It was prom night, but the teenagers who packed Mills Record Company in Westport last month clearly had priorities.
“We can’t miss a show with Addie,” said Sage Morgan, referring to Addie Sartino, the charismatic front-person of the The Greeting Committee, who was giving a rare solo performance in honor of Record Store day.
“The music is awesome, we love the band,” said Morgan, who was there with her girlfriend, both of them in formal wear. “We’ve been following them since they started playing.”
“I feel like we’re going to have one of the best pre-prom stories,” added Morgan’s friend, Lily Smith. who had incorporated The Greeting Committee into a school project.
“I made a music video of one of their songs for my junior year video production class,” she explained. “It was my final that year. I got an A.”
The Greeting Committee is inspiring similar devotion across the country. The quartet of Blue Valley High School graduates released its debut album, “This Is It” — filled with sugary indie-pop anthems about teen angst — last year on Harvest Records, a sub-label of Capitol Records.
The band secured its recording contract after a demo version of "Hands Down" went viral in 2015, racking up hundreds of thousands of streams on YouTube and Spotify after Kansas City’s 96.5 The Buzz started playing it.
At the time, Sartino and her bandmates were still in school at Blue Valley. Sartino was vice president of the student council, while drummer Austin Fraser, bassist Pierce Turcotte and guitarist Brandon Yangmi were in the pit orchestra and jazz bands.
“We were in pretty different social groups,” Sartino notes.
“I didn’t know most of them until we started the band,” adds Turcotte.
The Greeting Committee’s fans can thank Sartino and Yangmi’s moms for getting the band together.
“Our moms actually set Brandon and I up to be more than friends,” Sartino recalls. “We ended up just being friends, and thank God for that, because the Greeting Committee was born out of that friendship.”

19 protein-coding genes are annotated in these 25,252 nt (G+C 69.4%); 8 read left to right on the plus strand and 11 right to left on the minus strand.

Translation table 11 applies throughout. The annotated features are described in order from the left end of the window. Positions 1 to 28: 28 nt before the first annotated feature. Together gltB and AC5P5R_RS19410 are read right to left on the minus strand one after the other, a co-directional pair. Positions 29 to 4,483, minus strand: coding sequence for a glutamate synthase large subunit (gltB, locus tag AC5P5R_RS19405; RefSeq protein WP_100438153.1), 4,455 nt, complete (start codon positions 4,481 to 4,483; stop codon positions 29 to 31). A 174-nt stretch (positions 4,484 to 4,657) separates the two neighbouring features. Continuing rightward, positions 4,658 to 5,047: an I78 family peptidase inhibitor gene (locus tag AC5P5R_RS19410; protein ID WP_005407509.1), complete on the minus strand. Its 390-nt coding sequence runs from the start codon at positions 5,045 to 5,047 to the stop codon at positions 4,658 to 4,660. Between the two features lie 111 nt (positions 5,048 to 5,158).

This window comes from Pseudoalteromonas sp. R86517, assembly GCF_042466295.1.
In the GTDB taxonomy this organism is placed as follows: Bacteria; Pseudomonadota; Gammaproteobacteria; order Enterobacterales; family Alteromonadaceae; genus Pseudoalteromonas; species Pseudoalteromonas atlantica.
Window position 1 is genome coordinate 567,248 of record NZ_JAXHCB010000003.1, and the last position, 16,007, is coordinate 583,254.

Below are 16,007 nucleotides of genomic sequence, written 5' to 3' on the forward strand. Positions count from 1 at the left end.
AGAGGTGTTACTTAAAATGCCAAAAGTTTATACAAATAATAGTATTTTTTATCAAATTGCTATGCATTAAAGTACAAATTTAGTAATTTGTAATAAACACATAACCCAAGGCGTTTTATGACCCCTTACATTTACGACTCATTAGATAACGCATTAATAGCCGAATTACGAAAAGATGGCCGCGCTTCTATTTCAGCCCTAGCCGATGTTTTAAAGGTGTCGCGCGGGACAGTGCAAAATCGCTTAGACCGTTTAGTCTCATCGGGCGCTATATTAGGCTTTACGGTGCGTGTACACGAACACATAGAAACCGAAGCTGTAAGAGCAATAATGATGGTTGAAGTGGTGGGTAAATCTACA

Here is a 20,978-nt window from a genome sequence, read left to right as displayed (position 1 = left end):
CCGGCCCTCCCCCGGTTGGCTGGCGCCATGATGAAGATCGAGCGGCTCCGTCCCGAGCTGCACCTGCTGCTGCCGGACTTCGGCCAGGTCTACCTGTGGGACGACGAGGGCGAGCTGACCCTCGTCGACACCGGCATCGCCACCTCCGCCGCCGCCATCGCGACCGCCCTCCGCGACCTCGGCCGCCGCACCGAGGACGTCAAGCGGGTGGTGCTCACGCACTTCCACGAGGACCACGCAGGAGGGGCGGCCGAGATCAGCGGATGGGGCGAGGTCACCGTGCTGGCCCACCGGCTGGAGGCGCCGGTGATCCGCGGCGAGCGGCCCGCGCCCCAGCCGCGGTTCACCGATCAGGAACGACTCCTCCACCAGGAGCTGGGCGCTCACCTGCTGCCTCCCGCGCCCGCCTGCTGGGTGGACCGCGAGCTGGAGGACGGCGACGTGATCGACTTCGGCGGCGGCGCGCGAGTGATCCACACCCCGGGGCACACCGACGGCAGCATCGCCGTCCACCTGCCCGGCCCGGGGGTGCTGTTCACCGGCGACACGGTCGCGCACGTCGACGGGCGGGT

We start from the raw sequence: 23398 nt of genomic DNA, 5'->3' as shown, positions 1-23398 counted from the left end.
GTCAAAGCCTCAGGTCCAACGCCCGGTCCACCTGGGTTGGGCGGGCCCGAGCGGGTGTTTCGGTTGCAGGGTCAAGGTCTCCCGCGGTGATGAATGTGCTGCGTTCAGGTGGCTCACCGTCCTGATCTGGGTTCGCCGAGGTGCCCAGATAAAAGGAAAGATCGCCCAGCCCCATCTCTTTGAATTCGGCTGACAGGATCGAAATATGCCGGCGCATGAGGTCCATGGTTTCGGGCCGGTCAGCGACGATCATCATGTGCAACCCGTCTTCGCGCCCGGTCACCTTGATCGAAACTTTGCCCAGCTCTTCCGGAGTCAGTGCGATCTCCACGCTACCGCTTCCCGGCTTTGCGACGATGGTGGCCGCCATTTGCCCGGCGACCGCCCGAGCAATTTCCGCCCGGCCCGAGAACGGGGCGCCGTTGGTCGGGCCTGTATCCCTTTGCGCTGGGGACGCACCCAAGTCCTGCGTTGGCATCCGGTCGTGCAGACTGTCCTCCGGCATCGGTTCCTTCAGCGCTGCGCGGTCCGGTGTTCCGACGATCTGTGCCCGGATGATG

Their precocious talent set the four musicians apart from their classmates. Teachers accommodated their unconventional schedule.
“They would kind of cut us that slack if we went on tour,” Sartino says.
The quartet quickly became fresh-faced road warriors.
“Columbus, Ohio, is always going to be a good show and we know that Philadelphia has been really good as well,” she says. “Kansas City always knows how to throw down.”
In its only major hometown concert last year, the Greeting Committee sold out the 1,200-capacity Truman, where Sartino’s on-stage antics thrilled the audience.
“I bounce around a lot,” she acknowledges. “I really enjoy going out into the crowd. I'm really essentially giving myself whiplash — very worth it. Like I'm not going to have hips or knees or a back that work very well by the time I'm 60, but I'll have so many fun stories from touring that it really won't matter to me.”
Sartino understands that it will take more than a lively stage show to keep her band’s young fans engaged. The rite of passage from carefree youthfulness to arduous adulthood is depicted in the music video for "Is This It?," in which Sartino, now 21, attempts to shield a younger version of herself from sex, drugs and yes — rock and roll — at a clamorous party.
“When we started, our whole thing was, ‘Wow, they're so good, they're so young,’” she notes. “I hope we continue to wow people and instead of it being, ‘Wow, they're so young,’ it's just, ‘Wow, they're talented.’”
The Greeting Committee will have to rely on that talent as it headlines concerts in markets including New York, Chicago and Philadelphia this month. As they’re already finding out, the novelty of youth fades quickly.
The Greeting Committee performs on the main stage of the Boulevardia festival on Saturday, June 15.
KCUR contributor Bill Brownlee blogs about Kansas City's jazz scene at Plastic Sax.